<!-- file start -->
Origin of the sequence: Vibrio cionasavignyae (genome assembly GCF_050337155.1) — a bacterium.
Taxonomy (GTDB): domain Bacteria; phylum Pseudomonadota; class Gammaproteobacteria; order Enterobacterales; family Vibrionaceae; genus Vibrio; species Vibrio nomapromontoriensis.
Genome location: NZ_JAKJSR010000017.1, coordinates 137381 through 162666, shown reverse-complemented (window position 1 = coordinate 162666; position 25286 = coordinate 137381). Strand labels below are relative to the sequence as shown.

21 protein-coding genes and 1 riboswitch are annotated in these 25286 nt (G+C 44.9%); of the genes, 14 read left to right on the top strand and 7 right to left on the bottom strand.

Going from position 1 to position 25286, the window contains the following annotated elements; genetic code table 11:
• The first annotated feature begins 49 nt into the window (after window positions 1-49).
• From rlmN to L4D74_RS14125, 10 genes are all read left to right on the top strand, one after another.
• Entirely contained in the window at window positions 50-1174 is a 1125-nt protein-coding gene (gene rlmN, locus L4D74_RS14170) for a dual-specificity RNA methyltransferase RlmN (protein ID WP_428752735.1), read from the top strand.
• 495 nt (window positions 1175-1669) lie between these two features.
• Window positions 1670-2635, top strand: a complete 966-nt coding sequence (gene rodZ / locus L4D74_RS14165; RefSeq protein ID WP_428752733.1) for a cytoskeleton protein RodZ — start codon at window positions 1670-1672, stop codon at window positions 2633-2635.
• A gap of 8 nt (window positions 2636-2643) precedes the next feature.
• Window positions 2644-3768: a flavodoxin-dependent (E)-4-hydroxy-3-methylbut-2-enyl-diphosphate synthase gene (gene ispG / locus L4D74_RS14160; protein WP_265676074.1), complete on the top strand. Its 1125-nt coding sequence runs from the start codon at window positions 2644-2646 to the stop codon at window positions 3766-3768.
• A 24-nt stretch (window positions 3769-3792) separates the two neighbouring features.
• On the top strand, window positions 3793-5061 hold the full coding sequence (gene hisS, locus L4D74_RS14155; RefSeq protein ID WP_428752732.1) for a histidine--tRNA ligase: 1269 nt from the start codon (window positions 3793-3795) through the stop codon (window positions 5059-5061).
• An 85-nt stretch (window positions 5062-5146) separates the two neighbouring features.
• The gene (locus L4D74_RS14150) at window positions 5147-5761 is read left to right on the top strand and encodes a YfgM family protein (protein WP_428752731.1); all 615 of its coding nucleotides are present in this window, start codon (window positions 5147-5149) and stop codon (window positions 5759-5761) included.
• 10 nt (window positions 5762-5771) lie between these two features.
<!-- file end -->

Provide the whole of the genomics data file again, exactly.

Origin of the sequence: Vibrio cionasavignyae (genome assembly GCF_050337155.1) — a bacterium.
Taxonomy (GTDB): domain Bacteria; phylum Pseudomonadota; class Gammaproteobacteria; order Enterobacterales; family Vibrionaceae; genus Vibrio; species Vibrio nomapromontoriensis.
Genome location: NZ_JAKJSR010000017.1, coordinates 137381 through 162666, shown reverse-complemented (window position 1 = coordinate 162666; position 25286 = coordinate 137381). Strand labels below are relative to the sequence as shown.

21 protein-coding genes and 1 riboswitch are annotated in these 25286 nt (G+C 44.9%); of the genes, 14 read left to right on the top strand and 7 right to left on the bottom strand.

Going from position 1 to position 25286, the window contains the following annotated elements; genetic code table 11:
• The first annotated feature begins 49 nt into the window (after window positions 1-49).
• From rlmN to L4D74_RS14125, 10 genes are all read left to right on the top strand, one after another.
• Entirely contained in the window at window positions 50-1174 is a 1125-nt protein-coding gene (gene rlmN, locus L4D74_RS14170) for a dual-specificity RNA methyltransferase RlmN (protein ID WP_428752735.1), read from the top strand.
• 495 nt (window positions 1175-1669) lie between these two features.
• Window positions 1670-2635, top strand: a complete 966-nt coding sequence (gene rodZ / locus L4D74_RS14165; RefSeq protein ID WP_428752733.1) for a cytoskeleton protein RodZ — start codon at window positions 1670-1672, stop codon at window positions 2633-2635.
• A gap of 8 nt (window positions 2636-2643) precedes the next feature.
• Window positions 2644-3768: a flavodoxin-dependent (E)-4-hydroxy-3-methylbut-2-enyl-diphosphate synthase gene (gene ispG / locus L4D74_RS14160; protein WP_265676074.1), complete on the top strand. Its 1125-nt coding sequence runs from the start codon at window positions 2644-2646 to the stop codon at window positions 3766-3768.
• A 24-nt stretch (window positions 3769-3792) separates the two neighbouring features.
• On the top strand, window positions 3793-5061 hold the full coding sequence (gene hisS, locus L4D74_RS14155; RefSeq protein ID WP_428752732.1) for a histidine--tRNA ligase: 1269 nt from the start codon (window positions 3793-3795) through the stop codon (window positions 5059-5061).
• An 85-nt stretch (window positions 5062-5146) separates the two neighbouring features.
• The gene (locus L4D74_RS14150) at window positions 5147-5761 is read left to right on the top strand and encodes a YfgM family protein (protein WP_428752731.1); all 615 of its coding nucleotides are present in this window, start codon (window positions 5147-5149) and stop codon (window positions 5759-5761) included.
• 10 nt (window positions 5762-5771) lie between these two features.